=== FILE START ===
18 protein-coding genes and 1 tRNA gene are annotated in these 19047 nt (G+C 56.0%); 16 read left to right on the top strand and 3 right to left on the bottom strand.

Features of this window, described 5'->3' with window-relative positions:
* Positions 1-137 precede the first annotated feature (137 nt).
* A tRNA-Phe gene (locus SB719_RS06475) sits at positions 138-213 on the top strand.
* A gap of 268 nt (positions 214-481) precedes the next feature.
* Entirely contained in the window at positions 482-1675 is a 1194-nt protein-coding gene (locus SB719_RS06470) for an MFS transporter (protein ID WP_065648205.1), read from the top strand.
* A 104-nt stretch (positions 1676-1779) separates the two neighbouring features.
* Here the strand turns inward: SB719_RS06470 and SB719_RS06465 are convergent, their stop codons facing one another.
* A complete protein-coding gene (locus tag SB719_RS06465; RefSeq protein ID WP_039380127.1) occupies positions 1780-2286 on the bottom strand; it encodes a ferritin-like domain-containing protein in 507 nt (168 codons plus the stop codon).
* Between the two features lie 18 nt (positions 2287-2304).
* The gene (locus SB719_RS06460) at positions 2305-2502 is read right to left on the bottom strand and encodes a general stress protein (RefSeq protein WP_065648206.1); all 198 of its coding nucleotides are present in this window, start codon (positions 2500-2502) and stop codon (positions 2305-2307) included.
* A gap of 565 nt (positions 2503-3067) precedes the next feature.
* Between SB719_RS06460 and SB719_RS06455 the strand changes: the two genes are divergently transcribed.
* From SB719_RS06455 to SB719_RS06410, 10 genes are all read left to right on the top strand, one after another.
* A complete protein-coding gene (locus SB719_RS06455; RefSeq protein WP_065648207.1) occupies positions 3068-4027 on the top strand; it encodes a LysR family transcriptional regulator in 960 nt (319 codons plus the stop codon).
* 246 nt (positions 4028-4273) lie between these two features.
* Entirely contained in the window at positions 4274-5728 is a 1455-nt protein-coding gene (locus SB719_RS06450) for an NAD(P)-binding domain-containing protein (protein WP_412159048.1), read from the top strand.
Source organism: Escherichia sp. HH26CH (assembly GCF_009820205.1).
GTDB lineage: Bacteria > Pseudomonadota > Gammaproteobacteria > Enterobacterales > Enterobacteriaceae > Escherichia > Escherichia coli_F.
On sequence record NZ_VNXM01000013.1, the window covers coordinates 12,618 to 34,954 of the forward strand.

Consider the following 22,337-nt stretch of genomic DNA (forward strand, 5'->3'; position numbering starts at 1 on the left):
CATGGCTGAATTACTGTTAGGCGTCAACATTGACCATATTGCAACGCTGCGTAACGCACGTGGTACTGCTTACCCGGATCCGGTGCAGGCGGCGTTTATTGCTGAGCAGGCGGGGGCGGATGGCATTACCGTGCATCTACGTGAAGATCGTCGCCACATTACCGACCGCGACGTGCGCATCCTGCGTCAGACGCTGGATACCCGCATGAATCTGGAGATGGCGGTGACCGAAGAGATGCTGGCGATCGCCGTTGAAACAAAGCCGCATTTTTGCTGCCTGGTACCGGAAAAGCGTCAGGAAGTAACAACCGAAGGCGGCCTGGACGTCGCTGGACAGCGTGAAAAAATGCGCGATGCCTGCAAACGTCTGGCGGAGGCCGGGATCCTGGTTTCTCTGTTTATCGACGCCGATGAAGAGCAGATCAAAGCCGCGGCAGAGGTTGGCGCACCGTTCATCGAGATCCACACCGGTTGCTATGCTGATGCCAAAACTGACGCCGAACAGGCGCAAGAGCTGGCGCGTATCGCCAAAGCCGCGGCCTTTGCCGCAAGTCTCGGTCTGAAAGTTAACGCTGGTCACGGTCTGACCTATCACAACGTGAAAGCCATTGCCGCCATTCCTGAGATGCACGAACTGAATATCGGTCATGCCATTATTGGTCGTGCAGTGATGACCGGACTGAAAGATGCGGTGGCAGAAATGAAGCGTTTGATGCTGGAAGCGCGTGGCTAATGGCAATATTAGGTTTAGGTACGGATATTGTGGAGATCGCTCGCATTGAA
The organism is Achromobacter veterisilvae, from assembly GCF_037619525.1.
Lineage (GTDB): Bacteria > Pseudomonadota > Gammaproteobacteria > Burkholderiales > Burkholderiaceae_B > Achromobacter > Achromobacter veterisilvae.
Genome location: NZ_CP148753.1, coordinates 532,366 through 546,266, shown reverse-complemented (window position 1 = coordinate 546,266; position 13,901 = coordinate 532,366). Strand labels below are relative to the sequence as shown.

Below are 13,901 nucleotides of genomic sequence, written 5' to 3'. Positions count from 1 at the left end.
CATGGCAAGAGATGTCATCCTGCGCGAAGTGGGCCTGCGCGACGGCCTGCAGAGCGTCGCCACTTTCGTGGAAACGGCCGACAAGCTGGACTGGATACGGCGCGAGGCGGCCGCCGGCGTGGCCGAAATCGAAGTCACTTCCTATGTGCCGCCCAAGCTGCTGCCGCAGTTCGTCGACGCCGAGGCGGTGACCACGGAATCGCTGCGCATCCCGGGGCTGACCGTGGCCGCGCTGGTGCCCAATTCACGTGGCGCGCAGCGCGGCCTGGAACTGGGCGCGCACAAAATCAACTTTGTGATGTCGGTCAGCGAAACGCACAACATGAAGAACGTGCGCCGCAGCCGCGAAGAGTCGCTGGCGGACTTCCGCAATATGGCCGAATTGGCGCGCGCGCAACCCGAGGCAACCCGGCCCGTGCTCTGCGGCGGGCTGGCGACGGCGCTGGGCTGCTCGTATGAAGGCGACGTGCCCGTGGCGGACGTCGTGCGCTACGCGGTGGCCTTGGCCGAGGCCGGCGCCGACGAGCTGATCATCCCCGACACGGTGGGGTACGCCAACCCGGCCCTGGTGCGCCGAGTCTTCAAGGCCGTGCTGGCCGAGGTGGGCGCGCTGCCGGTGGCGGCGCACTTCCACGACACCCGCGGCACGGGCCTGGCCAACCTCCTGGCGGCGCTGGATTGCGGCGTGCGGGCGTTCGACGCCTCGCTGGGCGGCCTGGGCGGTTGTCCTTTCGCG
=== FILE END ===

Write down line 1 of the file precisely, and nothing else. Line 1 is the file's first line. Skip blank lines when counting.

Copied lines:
18 protein-coding genes and 1 tRNA gene are annotated in these 19047 nt (G+C 56.0%); 16 read left to right on the top strand and 3 right to left on the bottom strand.